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Asamblea Legislativa (Legislative Assembly)

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A historical Archive of past election results for this chamber can be found on a separate page

Parliament name (generic / translated) Asamblea Legislativa / Legislative Assembly
Structure of parliament Unicameral
Dates of election / renewal (from/to) 4 February 2018
Purpose of elections As in the previous elections, no party won an outright majority in the 57-member Legislative Assembly. Only three parties secured more than 10 seats: National Liberation Party (PLN, which governed the country between 2006 and 2014), the National Restoration Party (PRN, comprising evangelical Christians) and outgoing President Luis Guillermo Solís' Citizens' Action Party (PAC). He was constitutionally barred from seeking a second consecutive presidential term.

In the presidential elections, no candidate secured the required 40 per cent of the votes to be elected in the first round, held in parallel with the parliamentary polls. On 1 April, Mr. Carlos Alvarado Quesada (PAC) defeated Mr. Fabricio Alvarado Muñoz (PRN) in the runoff election. On 8 May, the 38-year-old former Labour Minister was sworn in, thereby becoming the youngest ever President of Costa Rica. His deputy, Ms. Epsy Campbell, is the country's first Afro-Costa Rican Vice President.

President Alvarado Quesada formed a five-party coalition government comprising the PAC, the Social Christian Unity Party (PUSC), the PLN, the Broad Front (FA) and the 21st Century Curridabat (Curridabat Siglo XXI, which does not hold any seats in the Legislative Assembly). The Cabinet is made up of 16 men and 15 women. Meanwhile, on 1 May, Ms. Carolina Hidalgo Herrera (PAC), 35, became the youngest Speaker of the Legislative Assembly.

The 2018 elections were held shortly after a decision on 9 January by the Inter-American Court of Human Rights that signatories – including Costa Rica – must guarantee same-sex couples equal rights to marriage and property ownership. The decision pushed debate on gay marriage to the centre of the election campaign. Mr. Quesada (PAC) pledged to implement the decision while Mr. Muñoz (PRN) vowed to restore what he called traditional values by preventing gay marriage and restricting women's access to abortion. PLN's presidential candidate, Mr. Antonio Álvarez, promised to reform public salaries and to introduce a value-added tax.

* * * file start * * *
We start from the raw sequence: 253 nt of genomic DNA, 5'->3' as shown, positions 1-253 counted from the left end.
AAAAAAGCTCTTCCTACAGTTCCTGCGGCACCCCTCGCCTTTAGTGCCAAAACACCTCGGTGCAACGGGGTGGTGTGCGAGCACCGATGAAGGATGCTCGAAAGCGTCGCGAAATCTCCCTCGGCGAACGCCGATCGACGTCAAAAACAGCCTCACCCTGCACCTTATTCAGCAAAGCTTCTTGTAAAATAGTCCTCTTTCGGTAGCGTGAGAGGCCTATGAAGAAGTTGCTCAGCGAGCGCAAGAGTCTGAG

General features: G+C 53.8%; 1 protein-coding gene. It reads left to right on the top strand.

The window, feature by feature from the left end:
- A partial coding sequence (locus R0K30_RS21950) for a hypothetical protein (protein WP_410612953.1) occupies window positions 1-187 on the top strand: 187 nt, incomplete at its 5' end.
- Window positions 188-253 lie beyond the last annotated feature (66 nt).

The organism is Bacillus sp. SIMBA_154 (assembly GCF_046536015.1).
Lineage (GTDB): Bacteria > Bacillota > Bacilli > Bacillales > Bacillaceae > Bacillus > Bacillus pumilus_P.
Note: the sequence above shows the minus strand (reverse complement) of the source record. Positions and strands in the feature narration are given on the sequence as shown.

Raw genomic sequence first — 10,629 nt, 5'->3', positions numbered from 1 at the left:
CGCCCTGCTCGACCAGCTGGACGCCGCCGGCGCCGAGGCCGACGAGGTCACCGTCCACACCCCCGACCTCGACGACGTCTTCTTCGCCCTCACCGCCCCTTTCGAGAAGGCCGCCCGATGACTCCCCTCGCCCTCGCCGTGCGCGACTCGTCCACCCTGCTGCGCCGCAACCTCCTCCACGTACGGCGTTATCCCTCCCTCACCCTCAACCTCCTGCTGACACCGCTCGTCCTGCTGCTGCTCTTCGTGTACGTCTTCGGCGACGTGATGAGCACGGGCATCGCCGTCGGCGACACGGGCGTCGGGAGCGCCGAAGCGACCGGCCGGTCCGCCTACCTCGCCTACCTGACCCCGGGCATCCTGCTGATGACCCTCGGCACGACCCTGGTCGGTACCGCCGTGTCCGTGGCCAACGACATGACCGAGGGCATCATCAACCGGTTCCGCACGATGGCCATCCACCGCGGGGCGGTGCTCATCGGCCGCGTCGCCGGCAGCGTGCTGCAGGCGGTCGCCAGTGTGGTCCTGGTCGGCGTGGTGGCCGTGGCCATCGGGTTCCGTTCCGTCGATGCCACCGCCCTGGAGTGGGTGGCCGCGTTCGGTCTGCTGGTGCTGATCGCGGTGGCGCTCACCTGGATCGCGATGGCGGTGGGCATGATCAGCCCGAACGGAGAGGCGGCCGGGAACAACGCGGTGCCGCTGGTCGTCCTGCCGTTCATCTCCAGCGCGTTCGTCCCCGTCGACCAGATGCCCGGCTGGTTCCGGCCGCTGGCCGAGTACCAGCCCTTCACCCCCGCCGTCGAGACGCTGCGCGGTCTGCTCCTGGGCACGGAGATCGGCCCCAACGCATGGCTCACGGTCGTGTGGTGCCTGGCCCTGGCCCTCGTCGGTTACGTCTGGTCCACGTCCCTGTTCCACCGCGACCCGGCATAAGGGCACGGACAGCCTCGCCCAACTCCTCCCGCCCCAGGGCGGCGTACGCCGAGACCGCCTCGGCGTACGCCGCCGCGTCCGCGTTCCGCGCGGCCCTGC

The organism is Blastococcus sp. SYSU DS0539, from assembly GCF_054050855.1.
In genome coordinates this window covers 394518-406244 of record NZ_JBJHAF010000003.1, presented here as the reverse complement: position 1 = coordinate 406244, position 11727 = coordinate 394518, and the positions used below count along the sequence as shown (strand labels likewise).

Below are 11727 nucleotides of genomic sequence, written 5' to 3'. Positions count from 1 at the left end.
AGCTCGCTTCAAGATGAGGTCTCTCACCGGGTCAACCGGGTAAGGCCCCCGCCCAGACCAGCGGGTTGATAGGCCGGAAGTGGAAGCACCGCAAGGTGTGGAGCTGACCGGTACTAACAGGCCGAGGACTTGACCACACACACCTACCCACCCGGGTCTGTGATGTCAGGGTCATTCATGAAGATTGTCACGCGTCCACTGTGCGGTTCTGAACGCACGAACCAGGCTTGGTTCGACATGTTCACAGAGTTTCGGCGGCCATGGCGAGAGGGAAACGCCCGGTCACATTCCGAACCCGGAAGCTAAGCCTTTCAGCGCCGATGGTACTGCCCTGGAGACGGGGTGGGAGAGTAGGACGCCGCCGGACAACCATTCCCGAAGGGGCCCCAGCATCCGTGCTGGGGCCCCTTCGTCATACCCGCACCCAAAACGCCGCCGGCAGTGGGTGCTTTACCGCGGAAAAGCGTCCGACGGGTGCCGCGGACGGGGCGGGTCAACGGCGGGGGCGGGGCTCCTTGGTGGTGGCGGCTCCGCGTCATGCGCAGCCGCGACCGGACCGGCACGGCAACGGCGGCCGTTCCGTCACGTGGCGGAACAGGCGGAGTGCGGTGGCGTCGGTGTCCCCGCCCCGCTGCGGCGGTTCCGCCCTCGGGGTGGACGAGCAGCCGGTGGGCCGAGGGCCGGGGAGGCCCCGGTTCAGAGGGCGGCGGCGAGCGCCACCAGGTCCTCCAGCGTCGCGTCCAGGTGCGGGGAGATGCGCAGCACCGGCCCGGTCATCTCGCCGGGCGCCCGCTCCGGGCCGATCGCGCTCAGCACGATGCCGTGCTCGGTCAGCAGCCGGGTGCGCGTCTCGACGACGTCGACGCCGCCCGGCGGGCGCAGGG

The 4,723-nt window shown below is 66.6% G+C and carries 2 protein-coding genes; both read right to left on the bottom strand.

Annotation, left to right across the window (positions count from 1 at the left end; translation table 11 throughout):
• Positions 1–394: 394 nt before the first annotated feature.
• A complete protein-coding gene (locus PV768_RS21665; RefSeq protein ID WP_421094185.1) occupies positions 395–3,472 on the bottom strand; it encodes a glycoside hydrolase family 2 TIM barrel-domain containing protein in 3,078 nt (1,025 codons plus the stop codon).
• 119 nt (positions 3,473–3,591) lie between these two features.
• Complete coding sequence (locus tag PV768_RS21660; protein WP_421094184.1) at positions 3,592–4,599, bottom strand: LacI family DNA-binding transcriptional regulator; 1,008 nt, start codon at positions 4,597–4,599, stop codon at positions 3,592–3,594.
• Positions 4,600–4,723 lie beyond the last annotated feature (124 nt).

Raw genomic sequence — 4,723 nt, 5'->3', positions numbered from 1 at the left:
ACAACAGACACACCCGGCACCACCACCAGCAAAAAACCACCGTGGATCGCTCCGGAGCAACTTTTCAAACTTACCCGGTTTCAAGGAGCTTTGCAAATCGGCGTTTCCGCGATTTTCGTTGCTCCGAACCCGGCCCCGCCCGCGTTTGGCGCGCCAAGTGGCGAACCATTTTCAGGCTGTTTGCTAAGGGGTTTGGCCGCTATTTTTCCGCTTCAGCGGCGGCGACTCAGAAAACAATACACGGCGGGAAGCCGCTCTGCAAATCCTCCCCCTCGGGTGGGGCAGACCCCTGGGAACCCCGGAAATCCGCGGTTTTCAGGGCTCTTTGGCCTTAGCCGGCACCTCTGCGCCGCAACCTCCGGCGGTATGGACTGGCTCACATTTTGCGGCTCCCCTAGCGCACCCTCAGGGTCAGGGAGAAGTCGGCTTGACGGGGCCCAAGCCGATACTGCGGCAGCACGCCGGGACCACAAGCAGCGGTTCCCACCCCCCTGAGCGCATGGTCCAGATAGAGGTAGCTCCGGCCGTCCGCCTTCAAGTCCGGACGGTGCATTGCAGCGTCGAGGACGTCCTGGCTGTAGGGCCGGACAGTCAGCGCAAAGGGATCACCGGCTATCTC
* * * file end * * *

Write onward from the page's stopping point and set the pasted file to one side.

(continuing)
In addition to "vertical parity" (men and women alternating within each list to ensure 50-50% gender parity), starting from the 2018 elections, political parties are expected (see note) to respect "horizontal parity" for the heads of the lists through their internal regulations. The parties fielding candidates in all seven provinces should submit lists headed by the less represented gender in at least three provinces.

The May 2016 resolution (3603-E8-2016) of the Election Commission (Tribunal Supremo de Elecciones) provided an unofficial interpretation of articles 2, 52 and 148 of the Electoral Code on the scope of the principle of parity for the head of the lists of candidates (without amending the Electoral Code itself), thereby indicating that all parties should adjust their candidate lists according to the principles of vertical and horizontal parity. A subsequent Electoral Commission resolution in September 2017 (5876-E1-2017) clarified that political parties should define mechanisms to ensure horizontal parity in their internal regulations, thereby making horizontal parity non-compulsory.
Date of previous elections: 2 February 2014

Date of dissolution of the outgoing legislature: N/A

Timing of election: Upon normal expiry

Expected date of next elections: February 2022

Number of seats at stake: 57 (full renewal)

Number of candidates: 1,048 (531 men, 517 women)

Percentage of women candidates: 49.3%

Number of parties contesting the election: 26

Number of parties winning seats: 7

Alternation of power: No
Note: Presidential system

Number of parties in government: 5

Names of parties in government: Citizens' Action Party (PAC), Social Christian Unity Party (PUSC), National Liberation Party (PLN), Broad Front (FA) and 21st Century Curridabat (Curridabat Siglo XXI, which itself does not hold any seat in the Legislative Assembly)

Date of the first session of the new parliament: 1 May 2018

Name of the new Speaker: Ms. Carolina Hidalgo Herrera (Citizens' Action Party, PAC)
Voter turnout
Round no 14 February 2018
Number of registered electors
Blank or invalid ballot papers
Valid votes
2'178'096 (66.19%)

Notes The turnout figures above refer to the parliamentary elections in which Costa Ricans abroad did not participate. Out of a total of 3,322,329 voters registered to vote in the 2018 elections, 31,864 resided abroad.
Distribution of votes
Round no 1
Political Group Candidates Votes %
National Liberation Party (PLN)
National Restoration Party (PRN)
Citizens' Action Party (PAC)
Social Christian Unity Party (PUSC)
National Integration Party (PIN)
Social-Christian Republican Party (PRSC)
Broad Front (FA)
Distribution of seats
Round no 1
Political Group Total
National Liberation Party (PLN) 17
National Restoration Party (PRN) 14
Citizens' Action Party (PAC) 10
Social Christian Unity Party (PUSC) 9
National Integration Party (PIN) 4
Social-Christian Republican Party (PRSC) 2
Broad Front (FA) 1
Distribution of seats according to sex
Percent of women
Distribution of seats according to age
Distribution of seats according to profession
Legislative Assembly (20.02.2018)
Tribunal Supremo de Elecciones (03.05.2018)

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